Clever Tips for Winter Photography (Part 2)
Limited outdoor adventure to satisfy your winter photography passion? Just read on.
- Photograph yourself.
It’s the ‘selfie’ age and you can use that to your advantage if there are no other interesting subjects to take pictures of. Just plan your lighting, angles and props. Use a remote release or a self-timer so you can position yourself properly.
- Set up a still life composition.
Just think out of the box so you can transform common household materials or ordinary things around your studio into an amazing composition. It is not just about the subject but essential elements around it as well as the lighting and the background. Keep your camera steady in position through your tripod and then just use lamps, spotlights or torches for added illumination.
- Get the right tripod.
If you are shooting indoors, regular tripods won’t do the trick. If you want to get close enough to your subject, get a tripod with a swivelling centre column or the one which can be rotated into a horizontal ‘boom’.
- Know your way around macros.
Close focus is essential for real macro shots. Usually, 18-55mm kit lenses will do but if you can have like a Nikon 105mm Micro, your composition would be an instant home run. To be able to enhance different details, position yourself into various angles to make up for the little depth of field at these distances. Soft lighting is essential so window lighting may suffice here. You can also allow an external flash to bounce off a white card.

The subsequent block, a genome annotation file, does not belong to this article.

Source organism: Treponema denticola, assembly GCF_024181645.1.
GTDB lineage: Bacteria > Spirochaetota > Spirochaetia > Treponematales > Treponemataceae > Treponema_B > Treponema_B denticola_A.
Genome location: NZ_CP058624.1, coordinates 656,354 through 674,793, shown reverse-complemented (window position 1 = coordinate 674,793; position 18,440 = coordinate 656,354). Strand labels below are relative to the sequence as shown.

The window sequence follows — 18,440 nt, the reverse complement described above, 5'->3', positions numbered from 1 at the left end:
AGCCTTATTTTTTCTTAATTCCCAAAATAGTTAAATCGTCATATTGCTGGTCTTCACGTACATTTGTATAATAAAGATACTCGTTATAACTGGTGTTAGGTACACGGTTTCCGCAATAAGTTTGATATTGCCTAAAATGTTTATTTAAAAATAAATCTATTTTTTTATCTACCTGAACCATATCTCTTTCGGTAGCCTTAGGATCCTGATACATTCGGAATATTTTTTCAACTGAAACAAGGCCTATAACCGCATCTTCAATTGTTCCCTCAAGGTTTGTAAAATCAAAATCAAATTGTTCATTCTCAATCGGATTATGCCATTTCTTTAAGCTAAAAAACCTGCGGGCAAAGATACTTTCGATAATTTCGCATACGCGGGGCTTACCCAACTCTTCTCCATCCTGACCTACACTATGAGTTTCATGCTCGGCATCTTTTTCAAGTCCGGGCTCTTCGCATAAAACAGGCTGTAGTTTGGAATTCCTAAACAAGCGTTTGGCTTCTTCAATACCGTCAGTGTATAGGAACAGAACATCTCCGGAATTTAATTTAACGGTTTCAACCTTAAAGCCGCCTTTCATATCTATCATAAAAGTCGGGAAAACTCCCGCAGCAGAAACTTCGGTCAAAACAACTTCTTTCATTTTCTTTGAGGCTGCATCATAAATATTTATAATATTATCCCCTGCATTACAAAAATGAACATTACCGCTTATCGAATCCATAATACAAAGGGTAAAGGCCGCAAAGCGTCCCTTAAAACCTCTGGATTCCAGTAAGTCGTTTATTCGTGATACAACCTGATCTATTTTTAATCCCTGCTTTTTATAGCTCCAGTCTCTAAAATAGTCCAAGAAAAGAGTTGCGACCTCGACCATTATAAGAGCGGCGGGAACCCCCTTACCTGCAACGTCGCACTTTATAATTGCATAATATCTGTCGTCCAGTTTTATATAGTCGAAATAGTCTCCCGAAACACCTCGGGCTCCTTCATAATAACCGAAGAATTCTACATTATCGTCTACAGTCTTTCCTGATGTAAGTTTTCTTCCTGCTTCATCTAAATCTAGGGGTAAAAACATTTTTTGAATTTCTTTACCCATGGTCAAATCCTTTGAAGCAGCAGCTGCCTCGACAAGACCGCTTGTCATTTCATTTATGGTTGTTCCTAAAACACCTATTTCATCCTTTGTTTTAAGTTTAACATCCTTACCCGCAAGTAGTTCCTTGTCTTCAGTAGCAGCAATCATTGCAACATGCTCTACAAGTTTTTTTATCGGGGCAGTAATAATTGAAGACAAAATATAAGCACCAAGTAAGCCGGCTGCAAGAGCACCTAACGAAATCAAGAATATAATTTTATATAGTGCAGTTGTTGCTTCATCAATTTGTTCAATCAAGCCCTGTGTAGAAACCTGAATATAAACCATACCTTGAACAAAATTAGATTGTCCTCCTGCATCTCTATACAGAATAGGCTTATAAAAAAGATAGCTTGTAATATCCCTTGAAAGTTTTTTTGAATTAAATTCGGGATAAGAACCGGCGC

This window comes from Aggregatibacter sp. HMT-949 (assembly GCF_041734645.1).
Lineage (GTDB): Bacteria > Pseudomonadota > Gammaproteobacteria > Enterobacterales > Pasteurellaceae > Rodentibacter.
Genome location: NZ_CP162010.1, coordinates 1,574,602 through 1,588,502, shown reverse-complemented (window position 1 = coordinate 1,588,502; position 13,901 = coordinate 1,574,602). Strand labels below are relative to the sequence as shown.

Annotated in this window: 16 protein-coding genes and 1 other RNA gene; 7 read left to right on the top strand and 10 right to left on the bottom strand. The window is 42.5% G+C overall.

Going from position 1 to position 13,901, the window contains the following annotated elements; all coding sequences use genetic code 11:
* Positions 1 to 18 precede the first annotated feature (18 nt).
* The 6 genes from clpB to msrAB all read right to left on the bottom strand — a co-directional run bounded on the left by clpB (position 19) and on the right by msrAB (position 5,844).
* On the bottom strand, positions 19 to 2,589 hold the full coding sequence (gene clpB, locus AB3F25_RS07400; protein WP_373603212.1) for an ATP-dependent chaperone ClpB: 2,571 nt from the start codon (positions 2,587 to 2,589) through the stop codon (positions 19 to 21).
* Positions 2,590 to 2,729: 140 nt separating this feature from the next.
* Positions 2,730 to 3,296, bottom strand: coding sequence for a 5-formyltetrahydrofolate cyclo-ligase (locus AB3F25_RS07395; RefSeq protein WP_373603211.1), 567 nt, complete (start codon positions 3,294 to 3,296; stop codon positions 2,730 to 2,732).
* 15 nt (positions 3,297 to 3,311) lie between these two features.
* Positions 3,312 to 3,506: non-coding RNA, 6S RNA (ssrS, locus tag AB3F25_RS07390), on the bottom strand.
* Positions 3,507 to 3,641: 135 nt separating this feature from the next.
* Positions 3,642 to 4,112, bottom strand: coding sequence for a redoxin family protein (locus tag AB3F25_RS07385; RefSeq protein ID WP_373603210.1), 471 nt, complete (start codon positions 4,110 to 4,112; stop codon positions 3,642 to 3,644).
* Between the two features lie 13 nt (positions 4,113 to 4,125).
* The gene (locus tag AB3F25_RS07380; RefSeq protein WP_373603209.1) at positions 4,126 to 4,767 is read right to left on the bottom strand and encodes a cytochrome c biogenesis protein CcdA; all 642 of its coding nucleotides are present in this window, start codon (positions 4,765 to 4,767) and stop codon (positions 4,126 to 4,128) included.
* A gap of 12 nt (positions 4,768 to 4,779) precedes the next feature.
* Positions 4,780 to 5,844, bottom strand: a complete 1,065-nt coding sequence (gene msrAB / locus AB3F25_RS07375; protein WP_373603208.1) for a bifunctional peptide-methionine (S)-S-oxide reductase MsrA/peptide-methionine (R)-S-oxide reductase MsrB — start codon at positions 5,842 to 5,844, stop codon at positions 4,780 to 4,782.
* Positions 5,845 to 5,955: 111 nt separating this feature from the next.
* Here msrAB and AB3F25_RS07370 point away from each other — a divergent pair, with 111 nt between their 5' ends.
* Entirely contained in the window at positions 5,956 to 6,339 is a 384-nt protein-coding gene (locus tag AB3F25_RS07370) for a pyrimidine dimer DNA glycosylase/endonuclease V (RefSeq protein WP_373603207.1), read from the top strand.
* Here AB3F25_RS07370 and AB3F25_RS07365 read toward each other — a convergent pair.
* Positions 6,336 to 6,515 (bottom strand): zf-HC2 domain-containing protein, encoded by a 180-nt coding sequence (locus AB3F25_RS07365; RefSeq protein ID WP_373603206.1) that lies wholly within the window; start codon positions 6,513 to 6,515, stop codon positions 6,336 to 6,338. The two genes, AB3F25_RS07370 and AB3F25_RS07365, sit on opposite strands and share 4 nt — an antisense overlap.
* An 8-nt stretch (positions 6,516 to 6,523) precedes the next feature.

- Use whatever is available.
Raid the kitchen cupboards or rummage through the attic. Just make sure you have time to clean up the mess later on. But with just some strategic angles and lighting, you can get awesome pictures out of it. Don’t neglect on the colours, patterns and textures to give you a more lively composition.
- Get an external Speedlight flashgun.
Nikon has one, and this allows you to use it off-camera – with the full automatic flash – to create a more dynamic combination of lighting.
- Freeze movement.
Leave the shutter open and then manually click flash whenever you need it.
- Minimise effect of background clutter.
Put more light emphasis on a specific angle so you can conceal irrelevant, ugly or cluttered background.
- Be adventurous with lighting.
You can still achieve that warm colour combination or attractive colour palette by playing up with the daylight available and artificial light source you have.
- Quality rules.
It is not the amount of light that should limit you from creating great compositions. It is how you set it up and focus on the subject or the background. Use candles, torches, lamps – anything that could let your subject shine in a whole new perspective.